I’d like to get people’s thoughts on Drupal vs. WordPress — how many people out there have experience with both? I’m a very happy WordPress user who has been messing with Drupal lately — not as a replacement, per se, but just because it does some stuff WP can’t. I mean, it’s apples and oranges, to some extent. WP doesn’t pretend to many of Drupal’s features. WP is really more focussed on blogging, while Drupal tries to be all things to all people.
I must say I had high hopes that Drupal could be another tool in my arsenal, but the more I mess with it, the more disenchanted I become. Here’s why:
1) Drupal.org — Despite a recent re-design that greatly improved the style/look of the site, I find the site too slow — 2-8 second page downloads on DSL — and not very usable, particularly the forum. Search engine is terrible (just as bad as WP’s). Documentation is weak. I mean, there’s lots of it, but somehow it’s organized in such a way that I can never find anything. I fear that the slowness of Drupal.org is a bad omen re: the performance of the Drupal CMS, and the confusing documentation is a bad omen re: the way the software is put together.
2) Blocks — One of the basic premises (hopes) of Drupal’s developers seems to be enabling custom site design, with gobs of community features, for people who don’t want to mess with PHP or HTML. Hence, their system of Blocks that the admin/designer can “float” up and down on the right and left side. But for my part, I find myself desperately wanting to explicitly insert, by name, a specific block in a specific part of the code, and not rely on the float system, which I fear will some day force me to do things in a design project that I don’t want to do.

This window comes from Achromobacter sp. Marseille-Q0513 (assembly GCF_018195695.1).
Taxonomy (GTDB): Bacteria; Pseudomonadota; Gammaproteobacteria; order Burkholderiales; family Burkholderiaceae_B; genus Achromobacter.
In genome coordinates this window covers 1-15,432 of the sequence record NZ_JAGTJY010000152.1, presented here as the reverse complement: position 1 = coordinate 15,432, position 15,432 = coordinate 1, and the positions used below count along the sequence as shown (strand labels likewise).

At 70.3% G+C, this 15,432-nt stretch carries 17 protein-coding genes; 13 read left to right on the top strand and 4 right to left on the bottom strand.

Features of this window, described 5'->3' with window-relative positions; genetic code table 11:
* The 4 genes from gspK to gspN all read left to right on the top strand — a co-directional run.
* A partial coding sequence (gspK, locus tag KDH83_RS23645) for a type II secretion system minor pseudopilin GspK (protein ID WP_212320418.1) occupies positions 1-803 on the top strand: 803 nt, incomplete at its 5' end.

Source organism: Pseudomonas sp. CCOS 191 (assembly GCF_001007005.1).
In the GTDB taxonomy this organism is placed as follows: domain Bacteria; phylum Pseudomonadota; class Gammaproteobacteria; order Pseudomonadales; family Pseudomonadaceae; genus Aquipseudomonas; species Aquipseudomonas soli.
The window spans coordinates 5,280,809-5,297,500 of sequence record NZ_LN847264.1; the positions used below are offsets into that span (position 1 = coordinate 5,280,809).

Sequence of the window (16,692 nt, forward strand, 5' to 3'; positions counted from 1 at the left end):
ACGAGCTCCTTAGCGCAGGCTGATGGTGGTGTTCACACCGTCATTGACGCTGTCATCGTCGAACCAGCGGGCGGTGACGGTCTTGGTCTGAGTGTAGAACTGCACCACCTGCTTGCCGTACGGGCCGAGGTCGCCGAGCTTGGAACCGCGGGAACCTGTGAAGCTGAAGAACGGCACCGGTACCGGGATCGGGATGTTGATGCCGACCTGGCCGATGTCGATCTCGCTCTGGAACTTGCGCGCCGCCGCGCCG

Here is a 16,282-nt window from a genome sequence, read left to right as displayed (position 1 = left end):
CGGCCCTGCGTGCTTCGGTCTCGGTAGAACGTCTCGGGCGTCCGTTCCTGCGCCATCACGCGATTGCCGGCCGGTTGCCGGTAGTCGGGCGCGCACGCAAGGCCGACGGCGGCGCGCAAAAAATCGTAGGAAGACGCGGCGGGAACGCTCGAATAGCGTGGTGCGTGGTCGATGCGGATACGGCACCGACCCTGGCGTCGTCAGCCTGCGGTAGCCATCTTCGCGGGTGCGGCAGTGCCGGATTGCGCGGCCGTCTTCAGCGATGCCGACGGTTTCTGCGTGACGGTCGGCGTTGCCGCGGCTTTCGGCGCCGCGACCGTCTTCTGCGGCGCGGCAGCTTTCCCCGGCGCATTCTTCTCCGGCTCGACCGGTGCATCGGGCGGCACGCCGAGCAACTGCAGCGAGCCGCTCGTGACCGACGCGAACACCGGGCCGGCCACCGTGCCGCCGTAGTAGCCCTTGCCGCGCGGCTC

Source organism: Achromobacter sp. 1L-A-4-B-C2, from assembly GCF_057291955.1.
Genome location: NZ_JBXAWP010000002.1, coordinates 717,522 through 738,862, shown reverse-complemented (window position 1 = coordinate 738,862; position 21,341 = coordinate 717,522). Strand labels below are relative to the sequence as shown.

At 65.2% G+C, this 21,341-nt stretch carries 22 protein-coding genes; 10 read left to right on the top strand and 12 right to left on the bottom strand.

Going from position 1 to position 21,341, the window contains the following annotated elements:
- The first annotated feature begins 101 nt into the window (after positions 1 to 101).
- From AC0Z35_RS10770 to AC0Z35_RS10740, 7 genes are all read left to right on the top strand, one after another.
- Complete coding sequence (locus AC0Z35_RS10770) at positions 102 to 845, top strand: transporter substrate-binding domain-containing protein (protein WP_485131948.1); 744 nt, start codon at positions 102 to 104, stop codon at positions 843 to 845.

3) Learning curve — In the process of trying to make something that does everything easily, without exposing the admin/designer to HTML/PHP tasks, the developers have unfortunately created something that requires the admin/designer to learn a whole new vocabulary and concepts that are really quite foreign. If Drupal becomes a dominant force, it will be because enough people found it worthwhile to learn the new concepts/vocab, I guess. It kind of reminds me of how MT made us learn a new language — supposedly in the interests of simplicity. WP, meanwhile, if you want to get the most out of it, requires knowledge of PHP, but that’s something many of its most demanding users already know, and it’s a transferable skill — unlike mastery of Drupal’s concepts and vocab, or MT’s template tags.
Of course, with WP, you don’t have to learn PHP or HTML if you don’t want to, but if you do know both then WP really becomes a simple, usable core that can be hacked up, extended and reconfigured (not officially recommended, I guess) and made to do pretty much anything that I’ve needed it to, so far.
On the plus side, things that appeal to me about Drupal:
1) Ability to define roles and then assign users to those roles — this is much better than WP’s 1-10 system, which makes a lot of assumptions about how permissions ought to be grouped.
2) The boundlessness of its capabilities. That is, there are modules for anything imaginable.
I’d be eager to hear any defenses of Drupal, or informed slanders, from folks who also have experience with WP. Onward.
ps — OK, in fairness to the software I just partially slandered, I should say that in the last few minutes I’ve learned that there is indeed an issue with the server on which drupal.org resides. That accounts for the slowness. And the documentation is better than I thought, but I was looking in the wrong place. Most of it is built into the software itself. Anyhow, still interested in reading tales about drupal vs. wp.
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